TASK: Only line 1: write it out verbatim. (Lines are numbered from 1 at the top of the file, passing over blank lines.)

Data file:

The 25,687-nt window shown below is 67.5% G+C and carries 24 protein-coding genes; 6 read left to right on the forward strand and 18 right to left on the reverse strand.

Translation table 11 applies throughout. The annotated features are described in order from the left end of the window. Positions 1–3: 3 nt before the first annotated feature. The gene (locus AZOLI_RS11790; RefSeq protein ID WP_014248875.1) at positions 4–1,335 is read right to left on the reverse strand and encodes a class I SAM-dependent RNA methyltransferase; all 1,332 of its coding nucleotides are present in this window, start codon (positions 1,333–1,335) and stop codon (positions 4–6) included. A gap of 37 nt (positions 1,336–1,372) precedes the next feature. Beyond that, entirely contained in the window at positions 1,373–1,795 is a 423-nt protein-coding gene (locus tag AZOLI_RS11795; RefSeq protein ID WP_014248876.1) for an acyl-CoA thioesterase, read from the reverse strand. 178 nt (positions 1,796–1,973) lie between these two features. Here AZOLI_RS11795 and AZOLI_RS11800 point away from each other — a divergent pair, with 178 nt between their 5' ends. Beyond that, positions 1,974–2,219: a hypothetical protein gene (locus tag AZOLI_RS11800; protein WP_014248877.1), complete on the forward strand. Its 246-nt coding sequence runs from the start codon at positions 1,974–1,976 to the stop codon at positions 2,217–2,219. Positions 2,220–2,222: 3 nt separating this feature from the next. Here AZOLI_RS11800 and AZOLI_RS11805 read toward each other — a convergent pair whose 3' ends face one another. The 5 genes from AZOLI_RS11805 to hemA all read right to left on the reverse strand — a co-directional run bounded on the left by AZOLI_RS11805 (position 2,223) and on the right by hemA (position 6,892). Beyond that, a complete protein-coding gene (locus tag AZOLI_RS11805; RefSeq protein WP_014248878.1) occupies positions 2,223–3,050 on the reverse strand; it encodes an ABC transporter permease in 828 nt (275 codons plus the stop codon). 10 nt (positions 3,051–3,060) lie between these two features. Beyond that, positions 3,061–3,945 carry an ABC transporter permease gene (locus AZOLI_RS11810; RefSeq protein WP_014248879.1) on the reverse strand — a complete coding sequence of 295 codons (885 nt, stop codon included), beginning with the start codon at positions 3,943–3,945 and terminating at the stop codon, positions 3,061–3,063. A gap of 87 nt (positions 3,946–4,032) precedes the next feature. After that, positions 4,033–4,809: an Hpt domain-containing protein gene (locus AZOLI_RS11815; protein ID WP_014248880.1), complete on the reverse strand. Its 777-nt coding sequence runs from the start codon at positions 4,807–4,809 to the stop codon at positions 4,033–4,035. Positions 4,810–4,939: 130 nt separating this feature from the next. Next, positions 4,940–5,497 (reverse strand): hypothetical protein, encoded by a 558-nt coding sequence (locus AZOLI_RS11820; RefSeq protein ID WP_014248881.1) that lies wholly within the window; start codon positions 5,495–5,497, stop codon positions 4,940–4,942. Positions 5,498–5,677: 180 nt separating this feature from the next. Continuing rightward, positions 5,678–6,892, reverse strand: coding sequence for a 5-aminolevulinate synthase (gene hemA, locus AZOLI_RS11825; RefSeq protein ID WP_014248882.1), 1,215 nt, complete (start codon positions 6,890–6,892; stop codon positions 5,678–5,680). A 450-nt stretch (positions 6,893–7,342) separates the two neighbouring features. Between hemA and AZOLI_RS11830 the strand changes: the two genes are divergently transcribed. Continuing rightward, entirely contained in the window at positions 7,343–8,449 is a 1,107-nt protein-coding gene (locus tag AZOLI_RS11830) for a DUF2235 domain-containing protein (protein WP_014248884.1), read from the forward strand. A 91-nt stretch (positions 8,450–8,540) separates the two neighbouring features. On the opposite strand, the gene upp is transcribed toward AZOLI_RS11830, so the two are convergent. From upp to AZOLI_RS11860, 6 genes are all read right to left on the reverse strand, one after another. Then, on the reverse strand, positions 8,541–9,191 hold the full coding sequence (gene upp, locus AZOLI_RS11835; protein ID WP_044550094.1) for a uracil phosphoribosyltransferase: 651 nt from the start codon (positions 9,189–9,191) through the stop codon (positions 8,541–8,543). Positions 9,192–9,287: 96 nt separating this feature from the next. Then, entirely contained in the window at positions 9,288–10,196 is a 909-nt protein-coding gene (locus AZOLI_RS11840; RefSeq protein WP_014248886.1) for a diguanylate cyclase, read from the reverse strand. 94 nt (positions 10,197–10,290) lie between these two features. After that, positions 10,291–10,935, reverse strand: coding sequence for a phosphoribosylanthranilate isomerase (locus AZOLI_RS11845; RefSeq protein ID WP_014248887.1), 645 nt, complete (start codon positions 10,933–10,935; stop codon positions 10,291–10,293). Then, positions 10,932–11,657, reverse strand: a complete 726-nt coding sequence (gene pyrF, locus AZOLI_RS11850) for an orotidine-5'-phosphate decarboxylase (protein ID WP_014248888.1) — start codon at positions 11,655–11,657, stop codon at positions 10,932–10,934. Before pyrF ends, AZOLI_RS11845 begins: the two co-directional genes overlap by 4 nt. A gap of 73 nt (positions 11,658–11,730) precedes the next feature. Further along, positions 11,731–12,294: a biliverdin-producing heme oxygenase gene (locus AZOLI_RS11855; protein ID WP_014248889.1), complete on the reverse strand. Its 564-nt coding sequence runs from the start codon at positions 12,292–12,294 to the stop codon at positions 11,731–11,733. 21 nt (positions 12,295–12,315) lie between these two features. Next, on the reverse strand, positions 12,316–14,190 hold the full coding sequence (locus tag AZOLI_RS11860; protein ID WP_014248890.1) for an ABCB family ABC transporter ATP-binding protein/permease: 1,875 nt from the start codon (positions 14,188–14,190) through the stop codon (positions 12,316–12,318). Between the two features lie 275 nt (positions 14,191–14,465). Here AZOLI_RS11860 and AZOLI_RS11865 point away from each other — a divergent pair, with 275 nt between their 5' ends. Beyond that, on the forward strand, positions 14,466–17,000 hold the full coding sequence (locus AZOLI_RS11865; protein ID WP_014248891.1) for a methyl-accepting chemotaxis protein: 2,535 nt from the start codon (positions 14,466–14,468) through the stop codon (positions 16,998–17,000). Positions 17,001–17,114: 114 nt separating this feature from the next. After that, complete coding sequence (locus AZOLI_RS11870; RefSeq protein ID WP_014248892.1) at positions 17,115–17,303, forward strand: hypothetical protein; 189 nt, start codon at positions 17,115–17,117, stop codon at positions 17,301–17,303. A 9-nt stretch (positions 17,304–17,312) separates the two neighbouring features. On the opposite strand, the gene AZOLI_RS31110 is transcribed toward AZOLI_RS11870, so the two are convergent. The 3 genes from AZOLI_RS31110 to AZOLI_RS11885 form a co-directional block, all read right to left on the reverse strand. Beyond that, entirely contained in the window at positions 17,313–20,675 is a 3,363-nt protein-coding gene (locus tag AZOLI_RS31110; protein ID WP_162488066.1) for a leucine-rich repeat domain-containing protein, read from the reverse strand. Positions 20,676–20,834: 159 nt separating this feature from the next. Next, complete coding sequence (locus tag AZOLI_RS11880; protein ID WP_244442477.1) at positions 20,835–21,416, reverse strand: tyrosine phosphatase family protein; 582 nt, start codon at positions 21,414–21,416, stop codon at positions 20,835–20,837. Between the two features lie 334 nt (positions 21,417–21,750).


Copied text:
The 25,687-nt window shown below is 67.5% G+C and carries 24 protein-coding genes; 6 read left to right on the forward strand and 18 right to left on the reverse strand.